The Bad Parts

problematic features of JavaScript

Daniel Jackson

Lexical issues

  • Semicolon insertion

Semicolon insertion

  • JavaScript helpfully (!) inserts semicolons when you forget
  • Makes the language whitespace sensitive
  • Lesson: use standard formatting

Generous operators

  • Implicit type conversions
  • Ignoring 'small' differences

Overloading of +

  • Meaning of + depends on context
  • Source of hard-to-track bugs
  • Lesson: be careful, don't be clever

Strange Equalities

  • The == operator is complicated, and not transitive
  • (And for extra entertainment, remove the parens!)
  • Lesson: use === and !== instead (try it!)

Special Values

  • NaN and its properties
  • The needless null

Not a number?

  • NaN: a bad idea from IEEE 754
  • Lesson: avoid it, especially comparisons

Null or undefined?

  • Why null? Not clear
  • Don't confuse with undefined
  • In this code, should have used undefined


  • Truthy and falsy values
  • The troubles they cause


  • Non-boolean values can be used in conditionals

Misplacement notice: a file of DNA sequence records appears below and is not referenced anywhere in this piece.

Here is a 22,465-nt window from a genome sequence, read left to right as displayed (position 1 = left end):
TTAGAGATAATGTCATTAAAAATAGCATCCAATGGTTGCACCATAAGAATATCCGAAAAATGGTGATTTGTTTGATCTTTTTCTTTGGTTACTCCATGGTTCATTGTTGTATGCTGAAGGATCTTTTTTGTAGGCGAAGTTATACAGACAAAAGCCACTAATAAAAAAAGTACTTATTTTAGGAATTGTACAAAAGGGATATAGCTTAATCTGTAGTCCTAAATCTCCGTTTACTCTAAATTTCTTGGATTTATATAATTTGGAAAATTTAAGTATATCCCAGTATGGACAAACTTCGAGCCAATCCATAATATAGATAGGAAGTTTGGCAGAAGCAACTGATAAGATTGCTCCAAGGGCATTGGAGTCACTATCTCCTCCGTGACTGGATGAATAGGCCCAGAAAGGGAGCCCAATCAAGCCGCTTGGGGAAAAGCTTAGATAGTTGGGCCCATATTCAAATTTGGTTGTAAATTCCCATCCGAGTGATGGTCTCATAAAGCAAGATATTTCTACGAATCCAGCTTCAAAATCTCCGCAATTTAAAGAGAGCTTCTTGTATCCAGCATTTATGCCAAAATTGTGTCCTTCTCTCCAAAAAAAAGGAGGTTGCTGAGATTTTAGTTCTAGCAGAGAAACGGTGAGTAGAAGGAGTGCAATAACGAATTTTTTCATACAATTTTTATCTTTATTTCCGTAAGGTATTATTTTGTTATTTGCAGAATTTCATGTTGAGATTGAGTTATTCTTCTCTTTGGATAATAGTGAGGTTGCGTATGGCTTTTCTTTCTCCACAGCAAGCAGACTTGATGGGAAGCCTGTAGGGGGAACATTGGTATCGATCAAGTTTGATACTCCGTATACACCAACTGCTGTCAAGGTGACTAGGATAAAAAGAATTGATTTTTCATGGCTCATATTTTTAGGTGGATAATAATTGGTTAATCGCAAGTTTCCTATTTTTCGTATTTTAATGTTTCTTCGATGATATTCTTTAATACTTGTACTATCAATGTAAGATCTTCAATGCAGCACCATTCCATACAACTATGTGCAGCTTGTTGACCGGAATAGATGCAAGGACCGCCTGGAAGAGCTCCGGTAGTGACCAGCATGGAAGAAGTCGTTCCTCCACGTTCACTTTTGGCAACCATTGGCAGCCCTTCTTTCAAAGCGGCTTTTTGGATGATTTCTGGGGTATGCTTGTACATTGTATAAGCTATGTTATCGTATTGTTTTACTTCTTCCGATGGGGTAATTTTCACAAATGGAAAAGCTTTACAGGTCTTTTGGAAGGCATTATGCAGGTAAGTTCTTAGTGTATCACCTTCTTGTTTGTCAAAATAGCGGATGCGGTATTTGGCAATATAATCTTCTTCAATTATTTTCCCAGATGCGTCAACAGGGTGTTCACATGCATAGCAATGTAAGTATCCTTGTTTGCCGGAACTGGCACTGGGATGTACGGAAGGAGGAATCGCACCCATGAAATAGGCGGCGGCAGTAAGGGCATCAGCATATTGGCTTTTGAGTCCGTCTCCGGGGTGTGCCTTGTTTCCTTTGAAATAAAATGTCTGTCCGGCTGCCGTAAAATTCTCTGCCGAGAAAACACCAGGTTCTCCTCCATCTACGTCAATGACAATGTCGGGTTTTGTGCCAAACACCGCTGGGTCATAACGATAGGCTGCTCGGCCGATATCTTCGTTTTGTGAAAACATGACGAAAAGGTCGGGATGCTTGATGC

• Truthy values are like true; falsy values are like false
  • Lesson: use only booleans in boolean expressions


  • No empty objects
  • Problems with new & this

No empty objects

  • No truly empty objects, due to prototype fields
  • Entertaining example below by Doug Crockford
  • Lesson: don't use objects as hash tables

Omitting new

  • new allocates object & binds to this
  • If omitted, this is bound to the global environment (!)
  • Lesson: design constructors that don't use new

this and that

  • The variable this is dynamically scoped
  • Inside a function call o.f(), this is bound to o
  • Lesson: avoid use of this; work around by defining that

Function declarations

  • function f () {} short for var f = function () {}
  • But not quite...

Silent Failure

  • Examples of silent failure
  • Strict mode

Silent Failure

  • Illegal actions often have no effect in JavaScript
  • Instead of complaining, interpreter just continues silently
  • Violates principle of early errors

Strict mode

  • A helpful hack to make JavaScript less generous
  • Just put "use strict" as first line in script or function
  • Turns some silent errors into thrown exceptions
  • Disables some features (eg, eval)
  • (Demo works in console but not live slide: not sure why)